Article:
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WHO/DIGITAL Scalextric Sport Digital Racing in Worthing

Our digital race at the Barn came just two days after the terrible loss of life in Manchester, so it was inevitable that those affected would be in our thoughts... Maybe a little subdued, we cracked on with setting up another of Simon's superb track designs and getting the new Truspeed controllers ready so WHO/digital could go fully wireless for the first time.

As the Barn filled up with racers, everyone got some practice and enjoyed a little bit of roaming round the track with the Truspeeds. Moving away from the traditional 'driver station' was a little disconcerting, but rather exciting at the same time. Along with the big monitor, there was also a smaller screen next to the pit boxes - something that will be essential for RCS64 pit stops in the future.

However, the main event of the night would be a final hurrah for SSDC, the race management system that we've been using since the start of our digital racing at the Barn. We selected six GT club cars - two Maserati Trofeos, a Lamborghini Gallardo, a Camaro, a Bentley and a McLaren MP4-12C - that every driver would race for three minutes. A tiny (50%) fuel tank size was chosen, so at least one fuel stop would be required during those three minutes - otherwise the car would be limping round the track, out of gas.

We ended up with seventeen on the grid, with Pete racing at the Barn for the first time since the summer of 2011. It wasn't technically his first WHO/digital race - he'd helped us organise the WHO/digital roadshow at Brighton's Open Market a couple of years ago.

Pete had to wait to race, as SSDC introduces drivers in strict alphabetical order. That did mean our three juniors got to race early, with Aiden putting in a big score of 17 laps and winning the first race, a lap ahead of Corey. Aiden, Duncan and Graham all hit 17 laps in the second race - and that seemed a good score until Duncan went one better in race three.

Duncan was the first driver to complete his six races, scoring 99.25 laps - an average of just over 16.5 laps per race. Not a bad benchmark, but would it be enough for a win? All eyes were on Graham who'd scored a 16 and three 17s, before hitting 18 laps in his fifth race. Another sixteen in his final race placed Graham on 101.25 laps and making him our new GT race leader.

Graham wasn't getting too excited... He'd seen Mike D start his races with a huge eighteen laps in the stars & stripes Trofeo. Mike followed that up with two seventeens, two more eighteens and finished with a nineteen - the first of the night - with the other Trofeo. His score of 107.25 laps looked unbeatable, and his average of just under 18 laps was stunning.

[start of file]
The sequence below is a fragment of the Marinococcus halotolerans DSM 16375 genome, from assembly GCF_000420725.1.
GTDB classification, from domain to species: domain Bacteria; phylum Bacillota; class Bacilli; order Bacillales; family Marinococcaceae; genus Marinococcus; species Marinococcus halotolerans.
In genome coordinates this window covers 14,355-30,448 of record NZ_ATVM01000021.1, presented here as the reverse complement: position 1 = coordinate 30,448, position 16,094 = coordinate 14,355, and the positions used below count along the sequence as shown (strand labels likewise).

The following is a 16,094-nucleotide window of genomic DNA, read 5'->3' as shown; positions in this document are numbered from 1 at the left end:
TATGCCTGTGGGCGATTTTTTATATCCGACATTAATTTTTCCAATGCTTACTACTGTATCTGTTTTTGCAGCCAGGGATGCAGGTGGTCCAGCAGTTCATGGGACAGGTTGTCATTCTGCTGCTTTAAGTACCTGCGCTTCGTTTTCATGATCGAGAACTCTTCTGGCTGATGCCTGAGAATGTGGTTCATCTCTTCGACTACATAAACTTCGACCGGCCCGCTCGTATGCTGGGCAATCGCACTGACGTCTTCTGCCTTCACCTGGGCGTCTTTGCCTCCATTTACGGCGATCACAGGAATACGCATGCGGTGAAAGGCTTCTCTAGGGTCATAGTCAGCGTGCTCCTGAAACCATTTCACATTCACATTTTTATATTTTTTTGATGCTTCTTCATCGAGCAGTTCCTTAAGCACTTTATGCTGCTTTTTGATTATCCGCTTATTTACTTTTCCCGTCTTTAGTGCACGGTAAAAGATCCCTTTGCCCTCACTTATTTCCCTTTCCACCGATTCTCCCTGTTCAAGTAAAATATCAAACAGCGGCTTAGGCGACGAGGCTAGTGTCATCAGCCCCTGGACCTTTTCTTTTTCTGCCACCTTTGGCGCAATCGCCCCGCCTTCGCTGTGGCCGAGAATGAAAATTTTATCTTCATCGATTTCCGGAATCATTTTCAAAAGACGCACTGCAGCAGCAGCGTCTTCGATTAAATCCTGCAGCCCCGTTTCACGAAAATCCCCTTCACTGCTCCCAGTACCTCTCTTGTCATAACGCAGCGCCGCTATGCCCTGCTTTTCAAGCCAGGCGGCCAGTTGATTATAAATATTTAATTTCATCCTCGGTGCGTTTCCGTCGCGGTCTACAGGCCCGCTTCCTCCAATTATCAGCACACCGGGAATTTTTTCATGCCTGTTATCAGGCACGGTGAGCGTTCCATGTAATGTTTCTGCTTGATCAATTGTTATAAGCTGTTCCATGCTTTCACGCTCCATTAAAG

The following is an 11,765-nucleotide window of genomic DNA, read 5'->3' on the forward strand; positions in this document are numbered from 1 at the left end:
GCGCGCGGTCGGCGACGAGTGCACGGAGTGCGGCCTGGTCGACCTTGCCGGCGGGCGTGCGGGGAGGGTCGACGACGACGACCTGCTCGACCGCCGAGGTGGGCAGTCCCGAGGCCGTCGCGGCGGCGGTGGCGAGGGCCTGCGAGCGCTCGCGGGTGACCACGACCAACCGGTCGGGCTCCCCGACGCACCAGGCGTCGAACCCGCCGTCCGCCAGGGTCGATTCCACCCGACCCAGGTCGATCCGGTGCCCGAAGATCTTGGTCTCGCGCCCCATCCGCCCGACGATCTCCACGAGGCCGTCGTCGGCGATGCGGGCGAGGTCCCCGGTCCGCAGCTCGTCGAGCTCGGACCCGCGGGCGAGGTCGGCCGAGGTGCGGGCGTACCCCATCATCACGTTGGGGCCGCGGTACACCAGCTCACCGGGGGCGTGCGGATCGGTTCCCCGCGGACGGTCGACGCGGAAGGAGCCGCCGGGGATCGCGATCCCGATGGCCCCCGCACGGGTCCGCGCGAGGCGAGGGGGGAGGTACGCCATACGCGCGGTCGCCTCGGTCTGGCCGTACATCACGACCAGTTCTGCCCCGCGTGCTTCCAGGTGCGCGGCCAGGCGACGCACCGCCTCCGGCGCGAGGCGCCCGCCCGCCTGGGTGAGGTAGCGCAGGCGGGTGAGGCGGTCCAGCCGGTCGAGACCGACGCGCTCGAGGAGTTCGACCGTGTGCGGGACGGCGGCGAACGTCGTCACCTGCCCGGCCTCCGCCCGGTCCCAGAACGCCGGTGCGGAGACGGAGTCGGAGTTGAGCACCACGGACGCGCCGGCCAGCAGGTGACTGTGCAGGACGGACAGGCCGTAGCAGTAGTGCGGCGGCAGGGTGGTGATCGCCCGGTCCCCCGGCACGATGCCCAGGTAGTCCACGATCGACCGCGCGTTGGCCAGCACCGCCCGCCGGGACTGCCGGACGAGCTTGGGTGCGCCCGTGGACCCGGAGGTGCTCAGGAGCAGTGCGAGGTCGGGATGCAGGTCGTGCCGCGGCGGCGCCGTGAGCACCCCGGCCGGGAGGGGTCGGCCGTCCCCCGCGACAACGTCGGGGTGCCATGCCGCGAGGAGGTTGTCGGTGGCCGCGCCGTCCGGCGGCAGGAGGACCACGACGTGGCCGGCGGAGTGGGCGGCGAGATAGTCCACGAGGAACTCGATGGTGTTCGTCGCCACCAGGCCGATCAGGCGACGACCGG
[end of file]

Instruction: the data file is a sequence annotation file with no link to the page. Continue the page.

Mike's strategy had been to run hard and to fill the tank at halfway. Others had  tried - and failed - to stroke the cars round without a pit stop, but needed a quick 'splash & dash' near the end. Andy - the king of fuel conservation and our GT winner in January - went with the latter strategy. Have messed up his first race with a bad start and running out of fuel well before the end, it looked like Andy wasn't going to threaten the lead...

Somehow, Andy managed to stretch the small tank of fuel almost to the end, whilst keeping up a decent pace, scoring 18 laps in his second race and following that with three more 18s and a big 19 lap score in the middle. Amazingly, that put him on 107.75 laps, squeezing into the lead just a half a lap ahead of Mike D. A tantalisingly close finish.

Simon was running just behind Andy - his consistent 17s, one 18 and a 16 wasn't enough to fight for the lead, but did put him third, just a quarter of a lap ahead of Neil. Terry finished in an excellent fifth, half a lap back from Neil and a quarter of a lap ahead of Graham. Those were the six racers who broke the hundred lap barrier.

The SSDC rotation brought the juniors back on track for some late excitement. Going into the final race, Aiden had a slender lead over Corey. Aiden finished with a 17 lap score and Corey had a disaster, scoring just ten laps. That gave Aiden his first individual junior medal and dropped Corey behind Aaron.